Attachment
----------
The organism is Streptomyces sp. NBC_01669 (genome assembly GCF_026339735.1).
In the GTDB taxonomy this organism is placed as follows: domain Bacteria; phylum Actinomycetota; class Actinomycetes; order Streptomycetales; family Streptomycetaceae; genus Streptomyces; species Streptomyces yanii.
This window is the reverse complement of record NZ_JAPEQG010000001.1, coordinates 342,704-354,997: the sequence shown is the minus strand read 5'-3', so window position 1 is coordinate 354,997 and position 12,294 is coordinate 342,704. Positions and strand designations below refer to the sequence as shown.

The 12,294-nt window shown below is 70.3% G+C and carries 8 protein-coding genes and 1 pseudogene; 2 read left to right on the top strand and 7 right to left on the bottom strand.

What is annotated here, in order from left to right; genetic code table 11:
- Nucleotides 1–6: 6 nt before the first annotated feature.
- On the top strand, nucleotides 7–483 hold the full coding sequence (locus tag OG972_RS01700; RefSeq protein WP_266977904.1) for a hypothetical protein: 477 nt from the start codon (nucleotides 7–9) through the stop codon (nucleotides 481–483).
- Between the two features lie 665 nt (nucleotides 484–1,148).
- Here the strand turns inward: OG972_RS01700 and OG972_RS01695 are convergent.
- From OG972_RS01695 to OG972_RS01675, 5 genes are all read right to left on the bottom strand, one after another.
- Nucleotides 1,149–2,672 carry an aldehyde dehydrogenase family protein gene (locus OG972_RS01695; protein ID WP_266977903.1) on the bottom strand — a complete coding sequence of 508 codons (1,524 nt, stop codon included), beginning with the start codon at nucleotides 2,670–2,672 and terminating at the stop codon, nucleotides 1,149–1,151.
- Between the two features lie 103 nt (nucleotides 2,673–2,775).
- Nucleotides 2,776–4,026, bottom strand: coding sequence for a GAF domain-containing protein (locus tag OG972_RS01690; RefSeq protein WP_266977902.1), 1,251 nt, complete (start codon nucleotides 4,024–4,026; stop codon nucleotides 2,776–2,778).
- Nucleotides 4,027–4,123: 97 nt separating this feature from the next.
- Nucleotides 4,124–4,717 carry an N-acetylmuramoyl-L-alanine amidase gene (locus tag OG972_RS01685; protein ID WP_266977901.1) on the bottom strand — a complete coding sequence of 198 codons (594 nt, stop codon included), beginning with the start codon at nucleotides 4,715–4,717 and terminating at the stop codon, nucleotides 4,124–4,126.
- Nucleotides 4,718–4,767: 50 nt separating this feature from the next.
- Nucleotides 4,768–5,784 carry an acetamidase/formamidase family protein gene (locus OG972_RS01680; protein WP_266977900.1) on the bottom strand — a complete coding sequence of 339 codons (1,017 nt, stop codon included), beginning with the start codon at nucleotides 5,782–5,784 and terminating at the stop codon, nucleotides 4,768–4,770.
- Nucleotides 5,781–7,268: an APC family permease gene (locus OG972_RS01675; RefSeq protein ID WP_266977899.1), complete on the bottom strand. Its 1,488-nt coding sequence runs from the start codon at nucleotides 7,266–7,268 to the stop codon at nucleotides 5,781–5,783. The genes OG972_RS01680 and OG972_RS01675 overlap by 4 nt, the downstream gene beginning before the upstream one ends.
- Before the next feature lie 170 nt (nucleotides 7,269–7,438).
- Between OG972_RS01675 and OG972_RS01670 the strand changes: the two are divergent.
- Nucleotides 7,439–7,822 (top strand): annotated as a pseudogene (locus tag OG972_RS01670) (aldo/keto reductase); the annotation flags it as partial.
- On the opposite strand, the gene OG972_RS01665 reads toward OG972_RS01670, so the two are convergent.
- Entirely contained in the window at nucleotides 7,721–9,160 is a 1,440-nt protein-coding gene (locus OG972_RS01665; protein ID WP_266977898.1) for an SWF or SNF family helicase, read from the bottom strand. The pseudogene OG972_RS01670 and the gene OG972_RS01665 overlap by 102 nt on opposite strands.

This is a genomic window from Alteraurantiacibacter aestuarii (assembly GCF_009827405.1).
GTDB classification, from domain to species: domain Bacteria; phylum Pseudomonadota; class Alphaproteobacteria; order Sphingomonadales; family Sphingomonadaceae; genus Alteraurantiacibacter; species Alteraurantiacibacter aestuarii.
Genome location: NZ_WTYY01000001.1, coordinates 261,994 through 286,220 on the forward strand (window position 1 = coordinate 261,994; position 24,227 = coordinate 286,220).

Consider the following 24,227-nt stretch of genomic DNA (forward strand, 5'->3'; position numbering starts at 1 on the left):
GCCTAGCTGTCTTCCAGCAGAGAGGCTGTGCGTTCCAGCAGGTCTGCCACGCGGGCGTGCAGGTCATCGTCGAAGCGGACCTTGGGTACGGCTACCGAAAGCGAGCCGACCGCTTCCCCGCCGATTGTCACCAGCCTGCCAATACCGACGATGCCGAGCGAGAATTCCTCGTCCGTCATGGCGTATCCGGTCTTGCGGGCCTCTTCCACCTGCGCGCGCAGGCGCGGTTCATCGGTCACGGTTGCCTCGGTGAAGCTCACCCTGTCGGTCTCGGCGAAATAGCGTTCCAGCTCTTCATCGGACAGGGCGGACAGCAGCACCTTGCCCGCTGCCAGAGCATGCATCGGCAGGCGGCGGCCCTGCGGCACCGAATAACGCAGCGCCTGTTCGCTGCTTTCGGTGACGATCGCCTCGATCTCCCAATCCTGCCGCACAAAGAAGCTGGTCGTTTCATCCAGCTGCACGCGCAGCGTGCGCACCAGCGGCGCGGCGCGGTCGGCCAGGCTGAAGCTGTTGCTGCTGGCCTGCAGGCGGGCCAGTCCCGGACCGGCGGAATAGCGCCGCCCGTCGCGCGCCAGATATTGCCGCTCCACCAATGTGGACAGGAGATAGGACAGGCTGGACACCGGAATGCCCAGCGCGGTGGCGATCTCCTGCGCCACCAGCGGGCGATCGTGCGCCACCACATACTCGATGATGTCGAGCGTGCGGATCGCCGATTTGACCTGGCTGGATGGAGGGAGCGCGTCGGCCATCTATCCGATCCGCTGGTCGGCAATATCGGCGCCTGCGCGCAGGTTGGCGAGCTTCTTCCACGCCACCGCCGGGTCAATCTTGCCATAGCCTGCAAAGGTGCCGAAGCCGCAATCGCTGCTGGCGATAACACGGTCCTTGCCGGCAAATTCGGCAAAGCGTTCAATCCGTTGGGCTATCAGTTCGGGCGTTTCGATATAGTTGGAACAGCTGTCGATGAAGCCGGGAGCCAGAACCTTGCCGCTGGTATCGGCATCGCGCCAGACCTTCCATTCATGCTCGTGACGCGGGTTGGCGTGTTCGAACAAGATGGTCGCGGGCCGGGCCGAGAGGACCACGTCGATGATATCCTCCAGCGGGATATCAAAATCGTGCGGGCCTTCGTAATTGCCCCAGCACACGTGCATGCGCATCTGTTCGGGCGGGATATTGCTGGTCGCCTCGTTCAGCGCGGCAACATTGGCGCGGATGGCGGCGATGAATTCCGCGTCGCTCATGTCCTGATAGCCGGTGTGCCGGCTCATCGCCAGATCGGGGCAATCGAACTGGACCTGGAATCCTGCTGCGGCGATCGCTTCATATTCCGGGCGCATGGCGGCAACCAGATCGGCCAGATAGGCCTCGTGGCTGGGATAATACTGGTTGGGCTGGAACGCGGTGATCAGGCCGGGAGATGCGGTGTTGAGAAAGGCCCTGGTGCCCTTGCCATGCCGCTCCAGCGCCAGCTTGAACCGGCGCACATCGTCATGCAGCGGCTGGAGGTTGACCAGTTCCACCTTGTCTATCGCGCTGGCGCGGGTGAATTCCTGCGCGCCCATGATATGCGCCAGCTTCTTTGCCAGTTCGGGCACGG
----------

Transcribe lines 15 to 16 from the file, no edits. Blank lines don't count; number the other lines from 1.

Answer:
- Nucleotides 4,124–4,717 carry an N-acetylmuramoyl-L-alanine amidase gene (locus tag OG972_RS01685; protein ID WP_266977901.1) on the bottom strand — a complete coding sequence of 198 codons (594 nt, stop codon included), beginning with the start codon at nucleotides 4,715–4,717 and terminating at the stop codon, nucleotides 4,124–4,126.
- Nucleotides 4,718–4,767: 50 nt separating this feature from the next.